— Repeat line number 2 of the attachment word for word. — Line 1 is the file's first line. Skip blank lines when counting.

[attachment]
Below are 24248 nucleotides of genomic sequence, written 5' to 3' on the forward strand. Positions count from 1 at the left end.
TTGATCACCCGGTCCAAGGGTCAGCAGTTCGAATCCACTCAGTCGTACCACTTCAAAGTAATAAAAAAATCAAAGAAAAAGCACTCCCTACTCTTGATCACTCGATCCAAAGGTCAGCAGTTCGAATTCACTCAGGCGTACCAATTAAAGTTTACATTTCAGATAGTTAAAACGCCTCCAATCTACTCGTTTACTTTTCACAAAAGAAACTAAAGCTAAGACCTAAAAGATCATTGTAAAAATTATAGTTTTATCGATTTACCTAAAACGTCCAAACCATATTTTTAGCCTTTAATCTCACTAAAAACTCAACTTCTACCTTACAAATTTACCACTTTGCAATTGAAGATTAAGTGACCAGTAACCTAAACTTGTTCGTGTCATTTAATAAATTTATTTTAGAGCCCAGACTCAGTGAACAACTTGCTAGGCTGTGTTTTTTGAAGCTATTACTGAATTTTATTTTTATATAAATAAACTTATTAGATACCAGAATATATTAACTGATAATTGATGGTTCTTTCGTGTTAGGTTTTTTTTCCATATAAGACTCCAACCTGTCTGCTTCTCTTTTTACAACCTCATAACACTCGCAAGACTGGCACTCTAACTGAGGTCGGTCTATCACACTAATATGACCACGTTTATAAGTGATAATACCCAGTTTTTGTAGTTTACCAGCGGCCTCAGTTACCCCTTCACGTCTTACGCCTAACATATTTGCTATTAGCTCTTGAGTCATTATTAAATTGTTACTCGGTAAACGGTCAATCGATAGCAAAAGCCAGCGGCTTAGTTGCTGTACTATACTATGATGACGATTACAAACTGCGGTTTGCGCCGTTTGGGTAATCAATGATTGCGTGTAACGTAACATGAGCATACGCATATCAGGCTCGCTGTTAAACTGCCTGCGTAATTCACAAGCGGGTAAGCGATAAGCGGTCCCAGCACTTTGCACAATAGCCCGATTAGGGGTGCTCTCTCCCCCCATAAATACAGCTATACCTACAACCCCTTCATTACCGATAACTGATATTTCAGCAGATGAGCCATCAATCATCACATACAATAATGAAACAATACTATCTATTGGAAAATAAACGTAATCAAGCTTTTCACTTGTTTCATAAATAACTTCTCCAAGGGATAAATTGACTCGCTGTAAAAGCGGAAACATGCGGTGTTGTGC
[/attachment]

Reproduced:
TTGATCACCCGGTCCAAGGGTCAGCAGTTCGAATCCACTCAGTCGTACCACTTCAAAGTAATAAAAAAATCAAAGAAAAAGCACTCCCTACTCTTGATCACTCGATCCAAAGGTCAGCAGTTCGAATTCACTCAGGCGTACCAATTAAAGTTTACATTTCAGATAGTTAAAACGCCTCCAATCTACTCGTTTACTTTTCACAAAAGAAACTAAAGCTAAGACCTAAAAGATCATTGTAAAAATTATAGTTTTATCGATTTACCTAAAACGTCCAAACCATATTTTTAGCCTTTAATCTCACTAAAAACTCAACTTCTACCTTACAAATTTACCACTTTGCAATTGAAGATTAAGTGACCAGTAACCTAAACTTGTTCGTGTCATTTAATAAATTTATTTTAGAGCCCAGACTCAGTGAACAACTTGCTAGGCTGTGTTTTTTGAAGCTATTACTGAATTTTATTTTTATATAAATAAACTTATTAGATACCAGAATATATTAACTGATAATTGATGGTTCTTTCGTGTTAGGTTTTTTTTCCATATAAGACTCCAACCTGTCTGCTTCTCTTTTTACAACCTCATAACACTCGCAAGACTGGCACTCTAACTGAGGTCGGTCTATCACACTAATATGACCACGTTTATAAGTGATAATACCCAGTTTTTGTAGTTTACCAGCGGCCTCAGTTACCCCTTCACGTCTTACGCCTAACATATTTGCTATTAGCTCTTGAGTCATTATTAAATTGTTACTCGGTAAACGGTCAATCGATAGCAAAAGCCAGCGGCTTAGTTGCTGTACTATACTATGATGACGATTACAAACTGCGGTTTGCGCCGTTTGGGTAATCAATGATTGCGTGTAACGTAACATGAGCATACGCATATCAGGCTCGCTGTTAAACTGCCTGCGTAATTCACAAGCGGGTAAGCGATAAGCGGTCCCAGCACTTTGCACAATAGCCCGATTAGGGGTGCTCTCTCCCCCCATAAATACAGCTATACCTACAACCCCTTCATTACCGATAACTGATATTTCAGCAGATGAGCCATCAATCATCACATACAATAATGAAACAATACTATCTATTGGAAAATAAACGTAATCAAGCTTTTCACTTGTTTCATAAATAACTTCTCCAAGGGATAAATTGACTCGCTGTAAAAGCGGAAACATGCGGTGTTGTGC